Larger role in disaster planning seen for quality managers

Skills in planning, safety seen as assets for emergency management

When a disaster occurs, otherwise routine health care delivery can be complicated in a number of unexpected ways — and Hurricanes Katrina and Rita, it seems, were on a different level than disasters that had occurred in the past. As more than one emergency response expert told HBQI, no one will ever again look at disaster planning in quite the same way.

As part of this "new look" at disaster planning, observers say, quality managers should play a larger role in emergency planning and response than they have in the past.

For example, William Cassidy, MD, associate professor of medicine at LSU Health Science Center in Baton Rouge, LA, wishes he had had more quality professionals on his team at the field hospital he oversaw in a former Kmart facility.

A quality manager who knows hospital systems could be invaluable in such a situation, Cassidy observes. "Absolutely, a quality manager could have helped us," he says. "You need someone who is knowledgeable but who is also able to scale back to what is effectively a field hospital environment."

Quality managers also can play an important role in disaster response planning, adds Joe Cappiello, BSN, MA, vice president of accreditation field operations, for JCAHO.

"Quality managers have a key and important role in sitting at the table to develop response plans," he asserts. "When an organization does hazard vulnerability assessment, it looks at possible scenarios that may confront that facility — hurricanes if you are in Florida, tornadoes in Kansas, earthquakes in California — or perhaps your town is surrounded by petrochemical plants. We then ask them to sit down and say, is this a situation we might reasonably encounter? All of this should be thought of in the context of how we can give optimal, safe patient care based on the situation with which we are confronted."

If quality managers are to become part of the disaster planning and response team, it is important for them to also learn the lessons of Katrina and Rita and to understand just how different things can be in these situations.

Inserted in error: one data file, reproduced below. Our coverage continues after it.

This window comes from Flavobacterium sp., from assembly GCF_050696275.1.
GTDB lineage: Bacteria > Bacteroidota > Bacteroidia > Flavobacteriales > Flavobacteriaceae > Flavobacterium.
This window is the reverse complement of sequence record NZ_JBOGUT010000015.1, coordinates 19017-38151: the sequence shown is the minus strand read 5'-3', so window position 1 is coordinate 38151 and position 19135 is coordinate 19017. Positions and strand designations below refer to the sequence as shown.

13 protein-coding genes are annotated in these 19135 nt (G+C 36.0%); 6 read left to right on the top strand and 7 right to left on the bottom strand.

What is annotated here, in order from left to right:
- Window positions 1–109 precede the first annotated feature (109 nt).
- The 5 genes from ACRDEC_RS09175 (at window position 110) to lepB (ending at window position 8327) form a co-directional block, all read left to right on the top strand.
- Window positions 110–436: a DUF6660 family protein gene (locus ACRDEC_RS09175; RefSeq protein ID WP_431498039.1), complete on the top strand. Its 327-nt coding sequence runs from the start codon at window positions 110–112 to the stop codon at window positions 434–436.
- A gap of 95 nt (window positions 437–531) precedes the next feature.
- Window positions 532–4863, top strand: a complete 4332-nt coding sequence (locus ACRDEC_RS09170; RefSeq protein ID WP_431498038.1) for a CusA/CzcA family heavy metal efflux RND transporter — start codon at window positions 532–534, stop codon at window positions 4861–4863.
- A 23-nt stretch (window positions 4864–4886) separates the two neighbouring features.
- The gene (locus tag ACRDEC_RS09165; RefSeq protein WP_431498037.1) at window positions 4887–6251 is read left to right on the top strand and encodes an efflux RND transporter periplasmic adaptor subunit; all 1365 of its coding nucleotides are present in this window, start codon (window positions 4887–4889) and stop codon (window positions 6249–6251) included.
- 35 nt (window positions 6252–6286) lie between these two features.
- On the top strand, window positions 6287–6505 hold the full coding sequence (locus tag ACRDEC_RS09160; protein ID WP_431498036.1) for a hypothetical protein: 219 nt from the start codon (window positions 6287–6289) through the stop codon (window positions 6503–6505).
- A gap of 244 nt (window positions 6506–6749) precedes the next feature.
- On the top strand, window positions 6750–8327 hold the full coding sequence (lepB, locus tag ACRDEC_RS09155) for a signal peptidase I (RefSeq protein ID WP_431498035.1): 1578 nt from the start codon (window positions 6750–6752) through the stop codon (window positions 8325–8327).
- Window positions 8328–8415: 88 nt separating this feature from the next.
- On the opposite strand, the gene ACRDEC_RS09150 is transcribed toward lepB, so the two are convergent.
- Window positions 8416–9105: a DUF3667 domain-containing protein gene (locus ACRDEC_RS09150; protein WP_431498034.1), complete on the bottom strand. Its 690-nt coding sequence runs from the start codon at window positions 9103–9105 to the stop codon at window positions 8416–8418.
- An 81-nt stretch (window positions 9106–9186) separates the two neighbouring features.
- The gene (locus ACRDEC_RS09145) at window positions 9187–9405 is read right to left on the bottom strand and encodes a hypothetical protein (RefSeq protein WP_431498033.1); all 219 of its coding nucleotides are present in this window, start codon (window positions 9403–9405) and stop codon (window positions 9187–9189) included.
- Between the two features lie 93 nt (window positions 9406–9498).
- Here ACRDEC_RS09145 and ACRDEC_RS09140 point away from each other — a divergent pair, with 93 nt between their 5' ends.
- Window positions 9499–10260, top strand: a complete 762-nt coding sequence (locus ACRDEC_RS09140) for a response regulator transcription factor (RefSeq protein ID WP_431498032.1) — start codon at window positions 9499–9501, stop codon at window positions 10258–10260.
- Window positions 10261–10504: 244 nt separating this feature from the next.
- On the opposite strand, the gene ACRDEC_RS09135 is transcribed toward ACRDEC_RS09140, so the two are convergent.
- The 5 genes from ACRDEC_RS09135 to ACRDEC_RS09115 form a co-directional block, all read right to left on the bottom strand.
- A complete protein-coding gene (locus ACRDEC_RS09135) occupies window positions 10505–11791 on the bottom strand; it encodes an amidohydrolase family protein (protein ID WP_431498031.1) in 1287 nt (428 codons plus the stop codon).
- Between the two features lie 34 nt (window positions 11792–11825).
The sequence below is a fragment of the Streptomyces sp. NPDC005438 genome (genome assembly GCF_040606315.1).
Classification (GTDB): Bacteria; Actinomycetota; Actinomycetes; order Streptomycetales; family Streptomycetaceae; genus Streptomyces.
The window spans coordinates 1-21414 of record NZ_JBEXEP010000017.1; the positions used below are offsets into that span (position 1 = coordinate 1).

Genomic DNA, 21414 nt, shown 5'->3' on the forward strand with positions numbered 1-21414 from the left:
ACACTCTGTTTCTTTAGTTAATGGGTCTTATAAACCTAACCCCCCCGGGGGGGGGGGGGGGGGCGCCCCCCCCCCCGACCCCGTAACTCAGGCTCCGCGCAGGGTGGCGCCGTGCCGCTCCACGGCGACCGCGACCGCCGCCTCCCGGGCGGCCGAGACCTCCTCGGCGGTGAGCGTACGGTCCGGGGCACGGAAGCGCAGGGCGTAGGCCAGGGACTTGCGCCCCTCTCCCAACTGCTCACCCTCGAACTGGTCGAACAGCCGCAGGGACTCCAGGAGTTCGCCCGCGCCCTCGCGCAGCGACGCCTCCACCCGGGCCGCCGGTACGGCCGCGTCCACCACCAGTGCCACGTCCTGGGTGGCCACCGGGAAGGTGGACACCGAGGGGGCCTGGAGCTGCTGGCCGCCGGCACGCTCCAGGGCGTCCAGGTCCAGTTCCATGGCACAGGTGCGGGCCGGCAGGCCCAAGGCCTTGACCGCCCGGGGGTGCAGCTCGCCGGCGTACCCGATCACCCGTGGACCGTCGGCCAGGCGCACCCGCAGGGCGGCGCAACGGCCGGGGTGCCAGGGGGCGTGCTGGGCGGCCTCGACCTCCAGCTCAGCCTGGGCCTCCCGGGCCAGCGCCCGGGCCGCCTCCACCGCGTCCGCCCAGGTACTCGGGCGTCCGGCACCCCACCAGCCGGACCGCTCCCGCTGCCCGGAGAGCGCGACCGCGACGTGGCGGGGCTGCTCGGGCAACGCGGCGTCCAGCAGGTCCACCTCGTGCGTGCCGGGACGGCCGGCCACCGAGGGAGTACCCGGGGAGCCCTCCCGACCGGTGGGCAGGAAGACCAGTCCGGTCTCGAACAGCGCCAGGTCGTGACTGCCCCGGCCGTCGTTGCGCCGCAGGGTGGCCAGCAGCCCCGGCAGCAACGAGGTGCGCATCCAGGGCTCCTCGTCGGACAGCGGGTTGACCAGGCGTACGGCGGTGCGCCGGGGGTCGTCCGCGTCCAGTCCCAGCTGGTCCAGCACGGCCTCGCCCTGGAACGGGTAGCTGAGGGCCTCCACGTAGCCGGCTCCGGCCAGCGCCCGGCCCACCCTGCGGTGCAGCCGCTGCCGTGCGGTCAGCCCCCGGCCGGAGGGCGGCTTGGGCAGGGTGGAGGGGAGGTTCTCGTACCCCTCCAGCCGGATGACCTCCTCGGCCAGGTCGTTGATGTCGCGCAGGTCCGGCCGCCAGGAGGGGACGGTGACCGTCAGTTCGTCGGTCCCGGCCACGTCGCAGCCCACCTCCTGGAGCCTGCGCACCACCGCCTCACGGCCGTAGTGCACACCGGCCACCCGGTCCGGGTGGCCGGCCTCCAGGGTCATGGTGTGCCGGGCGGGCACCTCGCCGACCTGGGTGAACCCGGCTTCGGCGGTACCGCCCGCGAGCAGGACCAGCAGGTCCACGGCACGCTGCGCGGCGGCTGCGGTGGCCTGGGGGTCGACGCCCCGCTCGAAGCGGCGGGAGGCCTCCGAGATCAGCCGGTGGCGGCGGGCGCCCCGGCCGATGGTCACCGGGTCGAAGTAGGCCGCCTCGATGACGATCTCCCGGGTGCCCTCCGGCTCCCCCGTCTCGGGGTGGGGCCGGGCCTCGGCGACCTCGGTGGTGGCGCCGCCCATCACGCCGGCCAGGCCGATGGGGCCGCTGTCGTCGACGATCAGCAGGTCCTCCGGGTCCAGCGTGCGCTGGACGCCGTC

"The first thing they can do is look at the preparation and response to Katrina versus Rita," says Coppell. "The lessons learned were immediately applied. On the hospital level, I think the lessons that will come out of New Orleans will be very key."

Lessons learned

And what were those lessons? "My own belief is that every one of those accredited hospitals [in New Orleans] had good emergency management plans, conducted drills, and were in compliance," says Cappiello. "With a storm of this size, you had not one but four situations: A hurricane, during which many stood tall and weathered the storm; then the flood; then essentially the loss of all internal support — power, water, sewage; then, a civil disturbance on top of that. A disaster plan must think not only outside of the box but outside of the carton."

Cassidy saw firsthand how difficult things could be. "On Wednesday after the storm, around 7 pm, they told us we might be putting [a field] hospital in place," he recalls. "Thursday at 4:00, it was confirmed. At 4:30 we did a walk-through of the facility — it lacked lighting, electricity, phone lines, and plumbing. The volunteers from various churches came and started unloading 18-wheelers with supplies, swept and mopped the facility, partitioned up the big box’ building with plastic Visqueen sheets that we draped on ropes between the pillars to create the wards.’ At 10:34 p.m. Friday, we were ready to accept patients."

How must a quality manager adapt to such a situation? "First, they cannot be bureaucratic if they are going to get something done that quickly," Cassidy advises. "Also, recognize that normal procedures, like HIPAA, are suspended; credentialing is suspended."

Efficiency is key during disaster response, Cassidy continues. "For example, the only copy of charts would be for people leaving our place to go to someone’s home," he explains. "If you go to another hospital or shelter, we would send the chart with you and save a face sheet and maybe a routing sheet. You don’t have a copy machine! Our goal is to take stable medical patients and continually flow them out into less acute settings. If you accept your goal as the need to complete medical management of certain patients and move them out, and you have to do it with a skeleton staff, then the redundancy you typically have in a normal hospital has to be suspended."

In addition, the facility did not have infection control at first, Cassidy says. "Volunteers came with food, but instead of putting rolls on single plates, people would just reach in and take the rolls," he notes. "There was no plumbing; we had to rely on people putting antibacterial gel on their hands. So, this was a quality manager’s issue: How do you guide people like church volunteers, who are meeting a need but do not have formal training in institutional food presentation?"